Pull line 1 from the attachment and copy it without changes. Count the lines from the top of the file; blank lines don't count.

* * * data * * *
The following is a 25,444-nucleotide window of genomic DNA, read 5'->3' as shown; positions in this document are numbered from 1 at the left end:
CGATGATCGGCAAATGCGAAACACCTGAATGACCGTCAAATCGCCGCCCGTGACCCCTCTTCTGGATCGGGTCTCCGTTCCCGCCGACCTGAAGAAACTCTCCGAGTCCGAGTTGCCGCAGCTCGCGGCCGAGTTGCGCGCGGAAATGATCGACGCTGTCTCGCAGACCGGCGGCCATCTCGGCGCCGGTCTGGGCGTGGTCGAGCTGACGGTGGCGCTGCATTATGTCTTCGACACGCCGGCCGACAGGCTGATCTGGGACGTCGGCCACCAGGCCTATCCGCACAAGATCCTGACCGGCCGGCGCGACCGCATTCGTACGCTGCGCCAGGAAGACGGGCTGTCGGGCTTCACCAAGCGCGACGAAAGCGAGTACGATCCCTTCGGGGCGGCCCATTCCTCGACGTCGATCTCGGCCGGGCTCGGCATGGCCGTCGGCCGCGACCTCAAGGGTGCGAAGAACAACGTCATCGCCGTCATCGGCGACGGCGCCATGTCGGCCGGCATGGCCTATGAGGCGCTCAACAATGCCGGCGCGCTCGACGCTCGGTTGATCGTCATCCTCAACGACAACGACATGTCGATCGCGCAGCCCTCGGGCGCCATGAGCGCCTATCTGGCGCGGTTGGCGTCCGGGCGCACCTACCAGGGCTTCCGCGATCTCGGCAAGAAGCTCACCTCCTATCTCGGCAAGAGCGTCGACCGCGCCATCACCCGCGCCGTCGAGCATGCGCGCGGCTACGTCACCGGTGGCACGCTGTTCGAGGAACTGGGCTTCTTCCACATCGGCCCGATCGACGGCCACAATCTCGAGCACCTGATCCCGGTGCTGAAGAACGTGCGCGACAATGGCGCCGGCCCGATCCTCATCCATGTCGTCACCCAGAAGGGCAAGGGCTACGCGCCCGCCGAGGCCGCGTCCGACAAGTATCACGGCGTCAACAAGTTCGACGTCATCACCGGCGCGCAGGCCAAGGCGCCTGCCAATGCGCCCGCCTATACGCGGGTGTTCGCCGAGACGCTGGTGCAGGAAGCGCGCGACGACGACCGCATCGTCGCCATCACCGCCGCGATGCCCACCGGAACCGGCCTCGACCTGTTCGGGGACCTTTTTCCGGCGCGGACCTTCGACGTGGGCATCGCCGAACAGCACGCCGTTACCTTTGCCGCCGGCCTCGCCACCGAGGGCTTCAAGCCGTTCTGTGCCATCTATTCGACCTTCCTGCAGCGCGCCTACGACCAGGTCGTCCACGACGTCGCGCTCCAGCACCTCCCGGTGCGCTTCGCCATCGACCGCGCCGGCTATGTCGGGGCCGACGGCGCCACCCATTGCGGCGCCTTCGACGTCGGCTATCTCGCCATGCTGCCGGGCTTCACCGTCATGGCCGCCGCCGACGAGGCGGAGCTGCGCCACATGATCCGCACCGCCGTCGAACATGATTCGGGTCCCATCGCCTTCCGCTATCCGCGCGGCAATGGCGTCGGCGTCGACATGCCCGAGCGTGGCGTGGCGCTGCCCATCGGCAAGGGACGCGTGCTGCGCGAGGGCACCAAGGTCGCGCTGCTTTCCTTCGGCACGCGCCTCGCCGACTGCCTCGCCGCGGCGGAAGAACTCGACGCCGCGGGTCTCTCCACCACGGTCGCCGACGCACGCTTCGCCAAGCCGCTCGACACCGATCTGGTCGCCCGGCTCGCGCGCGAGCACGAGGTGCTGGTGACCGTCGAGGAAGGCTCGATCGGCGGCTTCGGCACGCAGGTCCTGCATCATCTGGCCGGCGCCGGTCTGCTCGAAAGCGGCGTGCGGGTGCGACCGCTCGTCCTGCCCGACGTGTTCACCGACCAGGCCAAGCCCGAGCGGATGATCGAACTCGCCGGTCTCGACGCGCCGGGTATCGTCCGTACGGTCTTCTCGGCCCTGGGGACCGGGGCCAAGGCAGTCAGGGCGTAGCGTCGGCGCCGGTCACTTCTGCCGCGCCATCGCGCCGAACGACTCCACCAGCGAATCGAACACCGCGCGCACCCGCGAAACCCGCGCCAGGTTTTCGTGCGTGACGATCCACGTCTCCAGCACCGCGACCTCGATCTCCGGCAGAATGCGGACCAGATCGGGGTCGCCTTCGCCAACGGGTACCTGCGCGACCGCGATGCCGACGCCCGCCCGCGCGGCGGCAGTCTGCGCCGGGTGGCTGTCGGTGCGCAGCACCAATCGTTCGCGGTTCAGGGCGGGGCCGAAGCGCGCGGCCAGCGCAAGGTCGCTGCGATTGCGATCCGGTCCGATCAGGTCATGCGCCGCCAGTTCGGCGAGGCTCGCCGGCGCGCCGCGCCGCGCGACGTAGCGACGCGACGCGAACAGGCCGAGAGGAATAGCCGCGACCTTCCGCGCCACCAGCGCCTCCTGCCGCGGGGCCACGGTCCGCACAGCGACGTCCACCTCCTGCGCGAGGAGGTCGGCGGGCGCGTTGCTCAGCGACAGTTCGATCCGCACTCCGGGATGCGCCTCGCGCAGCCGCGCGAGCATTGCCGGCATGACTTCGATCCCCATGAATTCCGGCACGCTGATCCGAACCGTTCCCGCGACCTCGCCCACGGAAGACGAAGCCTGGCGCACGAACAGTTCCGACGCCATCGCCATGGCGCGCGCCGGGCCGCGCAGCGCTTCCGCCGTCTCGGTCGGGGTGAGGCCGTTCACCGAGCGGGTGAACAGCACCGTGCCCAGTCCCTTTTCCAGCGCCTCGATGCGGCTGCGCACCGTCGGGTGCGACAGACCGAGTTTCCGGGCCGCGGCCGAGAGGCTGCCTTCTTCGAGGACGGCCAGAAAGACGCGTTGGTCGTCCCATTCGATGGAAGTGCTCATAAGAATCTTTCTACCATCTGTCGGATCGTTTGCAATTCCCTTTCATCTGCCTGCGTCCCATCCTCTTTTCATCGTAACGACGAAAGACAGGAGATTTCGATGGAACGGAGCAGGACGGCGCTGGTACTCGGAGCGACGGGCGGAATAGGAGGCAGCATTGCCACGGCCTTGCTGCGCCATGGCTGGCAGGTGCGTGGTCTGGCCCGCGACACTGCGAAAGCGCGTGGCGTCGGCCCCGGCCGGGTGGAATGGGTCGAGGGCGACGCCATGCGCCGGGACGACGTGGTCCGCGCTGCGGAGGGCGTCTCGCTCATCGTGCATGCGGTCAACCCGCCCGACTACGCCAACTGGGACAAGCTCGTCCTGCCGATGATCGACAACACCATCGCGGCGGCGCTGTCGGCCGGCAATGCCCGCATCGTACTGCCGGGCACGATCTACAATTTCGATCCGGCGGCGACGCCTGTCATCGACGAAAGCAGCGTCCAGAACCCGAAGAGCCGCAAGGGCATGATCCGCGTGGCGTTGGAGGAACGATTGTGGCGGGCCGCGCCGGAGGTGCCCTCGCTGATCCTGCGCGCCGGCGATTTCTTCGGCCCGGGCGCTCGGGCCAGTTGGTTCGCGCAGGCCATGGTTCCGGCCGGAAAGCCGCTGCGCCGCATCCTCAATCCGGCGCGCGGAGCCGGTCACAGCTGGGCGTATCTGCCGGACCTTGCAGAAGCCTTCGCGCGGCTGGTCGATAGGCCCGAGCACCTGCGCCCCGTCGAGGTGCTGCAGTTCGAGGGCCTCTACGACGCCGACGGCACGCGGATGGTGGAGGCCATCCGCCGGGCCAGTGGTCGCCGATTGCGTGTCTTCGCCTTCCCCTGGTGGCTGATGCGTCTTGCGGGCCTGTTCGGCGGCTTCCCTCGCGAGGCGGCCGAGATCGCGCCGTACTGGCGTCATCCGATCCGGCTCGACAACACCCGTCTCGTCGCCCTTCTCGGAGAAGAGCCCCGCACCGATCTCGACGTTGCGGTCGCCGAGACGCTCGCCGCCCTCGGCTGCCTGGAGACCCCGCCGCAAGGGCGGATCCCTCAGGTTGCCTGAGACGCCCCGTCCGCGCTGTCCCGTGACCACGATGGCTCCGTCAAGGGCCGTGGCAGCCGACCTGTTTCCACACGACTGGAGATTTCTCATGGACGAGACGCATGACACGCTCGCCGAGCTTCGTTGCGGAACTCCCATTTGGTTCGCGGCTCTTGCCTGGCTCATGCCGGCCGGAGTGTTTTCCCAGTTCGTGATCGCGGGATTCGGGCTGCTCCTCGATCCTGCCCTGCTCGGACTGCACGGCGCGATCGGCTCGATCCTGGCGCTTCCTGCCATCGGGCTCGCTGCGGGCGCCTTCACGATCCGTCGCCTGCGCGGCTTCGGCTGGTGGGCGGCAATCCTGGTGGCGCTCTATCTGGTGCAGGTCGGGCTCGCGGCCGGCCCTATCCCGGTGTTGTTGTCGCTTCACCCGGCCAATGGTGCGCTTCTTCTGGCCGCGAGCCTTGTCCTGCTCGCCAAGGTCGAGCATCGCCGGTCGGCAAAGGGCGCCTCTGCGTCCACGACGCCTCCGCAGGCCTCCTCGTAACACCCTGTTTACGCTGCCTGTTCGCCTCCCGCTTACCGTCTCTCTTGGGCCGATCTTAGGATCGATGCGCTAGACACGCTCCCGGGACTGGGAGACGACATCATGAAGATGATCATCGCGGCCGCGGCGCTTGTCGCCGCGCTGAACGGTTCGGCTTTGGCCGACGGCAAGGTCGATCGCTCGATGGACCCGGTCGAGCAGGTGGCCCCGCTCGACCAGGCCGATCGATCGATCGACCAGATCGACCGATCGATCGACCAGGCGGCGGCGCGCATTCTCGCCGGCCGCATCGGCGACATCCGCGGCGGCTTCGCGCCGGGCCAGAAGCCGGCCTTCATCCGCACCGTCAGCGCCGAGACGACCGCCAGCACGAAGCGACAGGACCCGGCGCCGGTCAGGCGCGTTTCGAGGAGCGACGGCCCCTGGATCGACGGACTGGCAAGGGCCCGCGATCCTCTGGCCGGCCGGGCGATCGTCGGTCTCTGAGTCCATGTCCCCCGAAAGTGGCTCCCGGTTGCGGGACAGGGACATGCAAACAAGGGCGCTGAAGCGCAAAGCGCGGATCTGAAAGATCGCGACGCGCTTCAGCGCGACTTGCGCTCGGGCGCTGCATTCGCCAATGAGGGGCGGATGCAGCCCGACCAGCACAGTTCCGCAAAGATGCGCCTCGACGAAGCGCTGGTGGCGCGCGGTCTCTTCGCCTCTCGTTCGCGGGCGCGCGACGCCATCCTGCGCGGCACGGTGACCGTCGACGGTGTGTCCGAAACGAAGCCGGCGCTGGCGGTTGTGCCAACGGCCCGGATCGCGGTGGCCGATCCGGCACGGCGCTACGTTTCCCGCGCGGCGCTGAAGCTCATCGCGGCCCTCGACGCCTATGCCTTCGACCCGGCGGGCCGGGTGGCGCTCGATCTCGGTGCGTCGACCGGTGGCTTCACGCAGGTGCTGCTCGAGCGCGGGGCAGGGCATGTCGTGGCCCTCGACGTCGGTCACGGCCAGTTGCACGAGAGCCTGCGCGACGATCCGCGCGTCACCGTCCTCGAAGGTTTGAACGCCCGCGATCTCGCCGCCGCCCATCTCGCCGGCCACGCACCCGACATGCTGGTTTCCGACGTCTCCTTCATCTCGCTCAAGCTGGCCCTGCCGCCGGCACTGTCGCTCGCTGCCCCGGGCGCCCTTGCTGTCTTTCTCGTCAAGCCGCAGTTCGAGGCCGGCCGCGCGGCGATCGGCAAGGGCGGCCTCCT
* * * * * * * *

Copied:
The following is a 25,444-nucleotide window of genomic DNA, read 5'->3' as shown; positions in this document are numbered from 1 at the left end: